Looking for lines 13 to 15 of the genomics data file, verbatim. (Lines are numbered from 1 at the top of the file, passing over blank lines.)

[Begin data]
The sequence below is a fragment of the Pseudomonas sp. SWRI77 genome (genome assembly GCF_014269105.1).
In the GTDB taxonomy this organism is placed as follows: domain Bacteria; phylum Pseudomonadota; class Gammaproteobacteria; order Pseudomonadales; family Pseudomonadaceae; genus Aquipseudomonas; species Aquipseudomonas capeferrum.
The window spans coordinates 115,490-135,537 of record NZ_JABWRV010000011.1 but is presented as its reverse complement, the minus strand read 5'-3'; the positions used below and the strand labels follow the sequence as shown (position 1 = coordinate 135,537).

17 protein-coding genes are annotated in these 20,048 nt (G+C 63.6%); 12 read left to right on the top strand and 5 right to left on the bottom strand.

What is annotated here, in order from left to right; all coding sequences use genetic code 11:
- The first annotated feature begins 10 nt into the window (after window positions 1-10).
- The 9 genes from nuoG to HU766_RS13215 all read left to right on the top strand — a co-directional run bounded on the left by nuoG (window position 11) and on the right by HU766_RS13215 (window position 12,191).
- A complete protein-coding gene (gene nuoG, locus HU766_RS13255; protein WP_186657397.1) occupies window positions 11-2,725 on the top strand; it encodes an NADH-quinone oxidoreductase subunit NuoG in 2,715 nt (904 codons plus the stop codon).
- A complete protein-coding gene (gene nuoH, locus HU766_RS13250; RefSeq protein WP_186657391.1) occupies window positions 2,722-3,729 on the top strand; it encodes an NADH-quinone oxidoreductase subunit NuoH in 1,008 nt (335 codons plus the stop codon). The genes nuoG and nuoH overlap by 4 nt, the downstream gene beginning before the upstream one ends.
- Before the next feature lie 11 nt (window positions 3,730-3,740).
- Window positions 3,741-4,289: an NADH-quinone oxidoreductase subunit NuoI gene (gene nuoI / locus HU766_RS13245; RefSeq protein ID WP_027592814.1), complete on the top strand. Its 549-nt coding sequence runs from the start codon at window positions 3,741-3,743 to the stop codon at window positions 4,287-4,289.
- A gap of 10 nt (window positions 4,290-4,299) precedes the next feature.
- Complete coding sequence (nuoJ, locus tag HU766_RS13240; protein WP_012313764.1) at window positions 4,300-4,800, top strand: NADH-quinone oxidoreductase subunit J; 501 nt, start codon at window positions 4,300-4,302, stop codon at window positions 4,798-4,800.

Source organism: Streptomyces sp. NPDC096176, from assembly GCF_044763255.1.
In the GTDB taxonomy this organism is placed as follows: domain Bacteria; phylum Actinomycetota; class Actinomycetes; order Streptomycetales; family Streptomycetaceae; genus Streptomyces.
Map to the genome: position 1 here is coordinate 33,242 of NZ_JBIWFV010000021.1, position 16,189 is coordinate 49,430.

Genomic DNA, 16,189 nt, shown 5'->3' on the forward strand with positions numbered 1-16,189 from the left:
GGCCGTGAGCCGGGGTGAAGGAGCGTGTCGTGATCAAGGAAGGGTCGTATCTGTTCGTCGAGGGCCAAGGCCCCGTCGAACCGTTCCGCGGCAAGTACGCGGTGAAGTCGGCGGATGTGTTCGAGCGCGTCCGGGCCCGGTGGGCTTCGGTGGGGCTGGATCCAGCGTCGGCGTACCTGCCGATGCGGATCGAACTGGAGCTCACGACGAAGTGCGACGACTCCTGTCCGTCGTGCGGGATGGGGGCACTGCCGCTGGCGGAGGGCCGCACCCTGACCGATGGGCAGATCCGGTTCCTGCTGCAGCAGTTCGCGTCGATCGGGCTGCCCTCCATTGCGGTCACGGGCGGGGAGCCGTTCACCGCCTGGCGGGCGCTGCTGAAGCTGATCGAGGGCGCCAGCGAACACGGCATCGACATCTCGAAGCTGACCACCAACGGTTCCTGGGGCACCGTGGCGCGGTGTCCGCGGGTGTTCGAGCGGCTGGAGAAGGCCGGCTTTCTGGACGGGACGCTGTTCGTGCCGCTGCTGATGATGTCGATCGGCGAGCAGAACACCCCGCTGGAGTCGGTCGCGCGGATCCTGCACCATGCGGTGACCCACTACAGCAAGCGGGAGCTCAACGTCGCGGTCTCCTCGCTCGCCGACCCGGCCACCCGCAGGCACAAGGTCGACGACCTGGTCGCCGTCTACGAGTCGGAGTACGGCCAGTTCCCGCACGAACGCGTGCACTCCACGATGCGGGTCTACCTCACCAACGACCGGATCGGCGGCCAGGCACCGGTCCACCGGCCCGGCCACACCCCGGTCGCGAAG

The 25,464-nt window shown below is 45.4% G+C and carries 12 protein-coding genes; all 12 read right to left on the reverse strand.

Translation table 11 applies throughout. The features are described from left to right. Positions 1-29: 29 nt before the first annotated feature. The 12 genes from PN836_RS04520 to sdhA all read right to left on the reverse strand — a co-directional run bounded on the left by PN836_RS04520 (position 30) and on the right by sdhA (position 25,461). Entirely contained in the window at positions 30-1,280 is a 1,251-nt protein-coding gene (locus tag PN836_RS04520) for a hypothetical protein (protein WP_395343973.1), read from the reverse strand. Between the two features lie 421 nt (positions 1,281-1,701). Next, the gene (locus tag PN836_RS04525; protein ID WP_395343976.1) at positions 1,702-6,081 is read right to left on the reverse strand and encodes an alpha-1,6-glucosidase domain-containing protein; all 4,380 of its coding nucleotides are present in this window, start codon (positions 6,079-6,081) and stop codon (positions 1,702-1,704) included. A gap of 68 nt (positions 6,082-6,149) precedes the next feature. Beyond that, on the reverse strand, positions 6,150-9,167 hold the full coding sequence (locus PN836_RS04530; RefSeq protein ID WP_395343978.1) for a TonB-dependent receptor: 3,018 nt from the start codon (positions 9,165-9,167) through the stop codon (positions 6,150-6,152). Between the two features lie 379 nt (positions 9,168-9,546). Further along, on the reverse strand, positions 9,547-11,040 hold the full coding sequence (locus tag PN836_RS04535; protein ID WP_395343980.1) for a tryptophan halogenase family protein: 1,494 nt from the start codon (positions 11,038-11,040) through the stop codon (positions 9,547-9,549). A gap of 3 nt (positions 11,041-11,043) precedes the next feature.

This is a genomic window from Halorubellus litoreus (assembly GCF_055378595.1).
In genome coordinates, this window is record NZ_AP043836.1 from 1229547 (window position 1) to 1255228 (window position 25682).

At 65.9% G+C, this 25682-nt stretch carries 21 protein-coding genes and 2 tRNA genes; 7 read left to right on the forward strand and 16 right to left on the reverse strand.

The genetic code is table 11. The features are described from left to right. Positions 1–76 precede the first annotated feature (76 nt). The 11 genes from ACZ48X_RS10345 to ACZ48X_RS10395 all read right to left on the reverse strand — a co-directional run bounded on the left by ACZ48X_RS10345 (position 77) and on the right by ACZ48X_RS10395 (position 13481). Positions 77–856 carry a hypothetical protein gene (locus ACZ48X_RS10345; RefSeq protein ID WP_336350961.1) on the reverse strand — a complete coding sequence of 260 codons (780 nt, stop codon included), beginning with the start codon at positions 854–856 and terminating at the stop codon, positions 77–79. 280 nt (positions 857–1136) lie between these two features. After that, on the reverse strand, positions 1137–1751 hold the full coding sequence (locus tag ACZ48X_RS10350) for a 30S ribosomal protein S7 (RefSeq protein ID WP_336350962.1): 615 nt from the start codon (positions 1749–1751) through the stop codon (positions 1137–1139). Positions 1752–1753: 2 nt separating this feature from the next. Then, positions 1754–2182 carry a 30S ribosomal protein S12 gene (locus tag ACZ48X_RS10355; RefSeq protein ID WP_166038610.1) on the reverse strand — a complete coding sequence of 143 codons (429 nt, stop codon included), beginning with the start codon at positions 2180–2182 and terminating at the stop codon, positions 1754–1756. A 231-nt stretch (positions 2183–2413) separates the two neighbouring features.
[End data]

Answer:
- Complete coding sequence (nuoJ, locus tag HU766_RS13240; protein WP_012313764.1) at window positions 4,300-4,800, top strand: NADH-quinone oxidoreductase subunit J; 501 nt, start codon at window positions 4,300-4,302, stop codon at window positions 4,798-4,800.

Source organism: Streptomyces sp. NPDC096176, from assembly GCF_044763255.1.
In the GTDB taxonomy this organism is placed as follows: domain Bacteria; phylum Actinomycetota; class Actinomycetes; order Streptomycetales; family Streptomycetaceae; genus Streptomyces.